Myrtus communis , Myrtaceae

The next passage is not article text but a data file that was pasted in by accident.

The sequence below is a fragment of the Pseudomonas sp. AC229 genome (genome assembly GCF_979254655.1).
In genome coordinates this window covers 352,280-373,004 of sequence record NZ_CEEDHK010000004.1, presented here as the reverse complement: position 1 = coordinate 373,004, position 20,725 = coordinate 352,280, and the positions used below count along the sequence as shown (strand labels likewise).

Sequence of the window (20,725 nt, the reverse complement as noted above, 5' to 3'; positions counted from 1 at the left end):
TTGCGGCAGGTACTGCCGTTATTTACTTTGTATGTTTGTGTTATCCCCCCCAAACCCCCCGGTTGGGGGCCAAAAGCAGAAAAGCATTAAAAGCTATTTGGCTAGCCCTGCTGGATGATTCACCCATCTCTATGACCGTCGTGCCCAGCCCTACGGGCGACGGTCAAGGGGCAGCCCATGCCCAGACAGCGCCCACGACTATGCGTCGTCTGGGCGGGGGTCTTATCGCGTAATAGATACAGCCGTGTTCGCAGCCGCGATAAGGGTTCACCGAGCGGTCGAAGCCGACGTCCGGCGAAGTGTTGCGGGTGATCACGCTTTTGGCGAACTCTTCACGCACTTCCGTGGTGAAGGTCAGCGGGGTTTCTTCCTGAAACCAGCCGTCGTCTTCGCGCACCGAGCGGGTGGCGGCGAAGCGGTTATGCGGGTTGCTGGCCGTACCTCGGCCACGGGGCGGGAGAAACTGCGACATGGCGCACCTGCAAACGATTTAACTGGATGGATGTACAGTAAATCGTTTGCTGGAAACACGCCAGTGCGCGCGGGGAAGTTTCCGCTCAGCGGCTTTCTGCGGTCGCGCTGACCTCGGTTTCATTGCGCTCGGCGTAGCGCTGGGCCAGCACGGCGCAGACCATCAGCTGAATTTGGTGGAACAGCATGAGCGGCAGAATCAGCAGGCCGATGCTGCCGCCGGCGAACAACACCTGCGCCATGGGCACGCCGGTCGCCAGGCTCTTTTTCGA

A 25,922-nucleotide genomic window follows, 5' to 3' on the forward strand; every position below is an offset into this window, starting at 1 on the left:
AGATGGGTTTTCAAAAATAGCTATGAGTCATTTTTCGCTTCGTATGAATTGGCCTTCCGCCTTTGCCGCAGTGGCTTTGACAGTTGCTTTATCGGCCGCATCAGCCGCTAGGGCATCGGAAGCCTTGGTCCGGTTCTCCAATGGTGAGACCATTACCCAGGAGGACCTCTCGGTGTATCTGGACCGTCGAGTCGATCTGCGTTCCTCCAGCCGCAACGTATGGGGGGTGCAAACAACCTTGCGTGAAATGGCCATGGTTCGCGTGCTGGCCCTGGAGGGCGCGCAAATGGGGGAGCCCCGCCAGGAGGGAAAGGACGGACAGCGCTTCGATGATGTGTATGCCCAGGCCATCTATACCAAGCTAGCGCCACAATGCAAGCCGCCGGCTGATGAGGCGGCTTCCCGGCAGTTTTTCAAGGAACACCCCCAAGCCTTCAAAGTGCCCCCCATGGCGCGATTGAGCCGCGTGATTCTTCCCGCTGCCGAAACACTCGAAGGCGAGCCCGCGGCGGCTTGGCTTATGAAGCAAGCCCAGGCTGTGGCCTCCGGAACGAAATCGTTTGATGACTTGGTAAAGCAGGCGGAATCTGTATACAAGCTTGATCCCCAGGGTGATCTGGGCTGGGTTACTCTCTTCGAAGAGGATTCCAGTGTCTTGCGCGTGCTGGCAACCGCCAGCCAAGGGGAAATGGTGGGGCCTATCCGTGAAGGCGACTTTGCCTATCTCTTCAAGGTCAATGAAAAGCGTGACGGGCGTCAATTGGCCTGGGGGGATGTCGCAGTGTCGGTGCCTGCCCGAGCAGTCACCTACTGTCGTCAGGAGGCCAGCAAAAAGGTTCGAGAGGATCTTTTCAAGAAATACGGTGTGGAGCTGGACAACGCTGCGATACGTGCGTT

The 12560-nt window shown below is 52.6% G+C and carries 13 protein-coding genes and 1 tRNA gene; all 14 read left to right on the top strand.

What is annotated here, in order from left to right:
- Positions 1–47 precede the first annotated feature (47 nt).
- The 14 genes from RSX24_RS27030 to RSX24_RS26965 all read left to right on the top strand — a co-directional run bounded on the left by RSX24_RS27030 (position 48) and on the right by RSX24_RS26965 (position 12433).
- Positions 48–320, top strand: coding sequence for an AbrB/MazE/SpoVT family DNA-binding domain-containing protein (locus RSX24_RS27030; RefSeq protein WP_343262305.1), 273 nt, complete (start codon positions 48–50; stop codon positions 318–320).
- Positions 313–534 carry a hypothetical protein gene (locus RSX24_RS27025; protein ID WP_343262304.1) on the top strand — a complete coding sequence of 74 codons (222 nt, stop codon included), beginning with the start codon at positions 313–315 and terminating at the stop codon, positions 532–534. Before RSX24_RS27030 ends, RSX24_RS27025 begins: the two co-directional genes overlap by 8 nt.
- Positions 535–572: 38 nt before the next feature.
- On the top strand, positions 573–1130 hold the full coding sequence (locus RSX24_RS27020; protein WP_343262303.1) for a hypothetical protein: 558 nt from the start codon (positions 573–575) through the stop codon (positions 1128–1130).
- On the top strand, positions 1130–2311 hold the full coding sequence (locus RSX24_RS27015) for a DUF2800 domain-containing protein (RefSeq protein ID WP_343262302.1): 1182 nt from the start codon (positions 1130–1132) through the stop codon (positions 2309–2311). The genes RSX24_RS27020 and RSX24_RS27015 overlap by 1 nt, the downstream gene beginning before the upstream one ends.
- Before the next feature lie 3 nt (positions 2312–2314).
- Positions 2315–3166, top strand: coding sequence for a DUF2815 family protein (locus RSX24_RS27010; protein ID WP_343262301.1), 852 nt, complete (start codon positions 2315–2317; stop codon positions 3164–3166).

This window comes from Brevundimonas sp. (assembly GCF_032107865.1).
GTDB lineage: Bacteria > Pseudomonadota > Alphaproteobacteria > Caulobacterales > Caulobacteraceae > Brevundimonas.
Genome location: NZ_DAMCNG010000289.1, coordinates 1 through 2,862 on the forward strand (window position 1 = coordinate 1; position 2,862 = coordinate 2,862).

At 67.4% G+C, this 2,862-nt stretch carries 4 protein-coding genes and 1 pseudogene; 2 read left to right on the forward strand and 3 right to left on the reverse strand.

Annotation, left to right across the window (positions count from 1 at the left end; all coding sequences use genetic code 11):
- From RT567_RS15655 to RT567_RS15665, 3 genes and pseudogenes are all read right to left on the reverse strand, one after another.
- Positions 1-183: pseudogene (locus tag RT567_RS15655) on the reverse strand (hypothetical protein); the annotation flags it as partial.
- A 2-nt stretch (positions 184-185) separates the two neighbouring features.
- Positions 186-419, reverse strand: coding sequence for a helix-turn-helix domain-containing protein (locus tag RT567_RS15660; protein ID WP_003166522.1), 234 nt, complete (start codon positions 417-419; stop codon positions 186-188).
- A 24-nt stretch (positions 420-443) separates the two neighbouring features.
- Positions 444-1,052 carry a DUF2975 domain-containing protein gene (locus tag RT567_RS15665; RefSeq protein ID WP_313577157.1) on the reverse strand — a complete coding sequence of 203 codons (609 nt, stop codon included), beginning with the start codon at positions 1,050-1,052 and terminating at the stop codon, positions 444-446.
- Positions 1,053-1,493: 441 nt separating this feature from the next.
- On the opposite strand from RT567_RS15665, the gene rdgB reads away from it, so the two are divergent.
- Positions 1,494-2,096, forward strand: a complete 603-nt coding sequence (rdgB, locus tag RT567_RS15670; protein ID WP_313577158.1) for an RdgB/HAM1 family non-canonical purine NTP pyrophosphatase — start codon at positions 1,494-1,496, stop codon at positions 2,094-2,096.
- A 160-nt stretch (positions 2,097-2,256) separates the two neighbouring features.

Myrtus is also called the Greek Myrtle; in Arabic, it is known as ass or hinbleiss. The Greek word ‘myron’ means balsam or odorous sap. It is a shrub of Mediterranean origin. The area of distribution reaches from the Canary Islands and the Mediterranean basin to southwest Asia. Often seen in Arriyadh as a hedge, the Myrtle reaches a height between 1 and 5 metres and a spread of between 3 and 4 metres. The shrub is often multi-branched and round in shape. The foliage is evergreen; the leaves are dark green, small and lanceolate. The blossom appears in summer and the beautiful white single flowers have attractive filaments. The flowers have an appealing scent and even the leaves have a good spicy flavour when they are rubbed. After flowering, the shrub develops, dark-blue berries. Maintenance with moderate pruning is advisable. The Myrtle is resistant to urban microclimates, and can be used as screen and shelter plant. It is suitable for pedestrian precincts, public open space and urban areas, and even for small managed roof gardens and as a topiary plant. The original distribution in the Mediterranean climate should again be considered, which means that the Myrtle loves sunny locations, but with sufficient air-humidity and irrigation. It is vulnerable in the case of desiccation and high salinity. The soil should be penetrable and rocky, but not limey. Myrtles can be used as specimen trees or dominant plants, as well as hedges. Myrtles will provide appealing compositions in rock or steppe garden themes.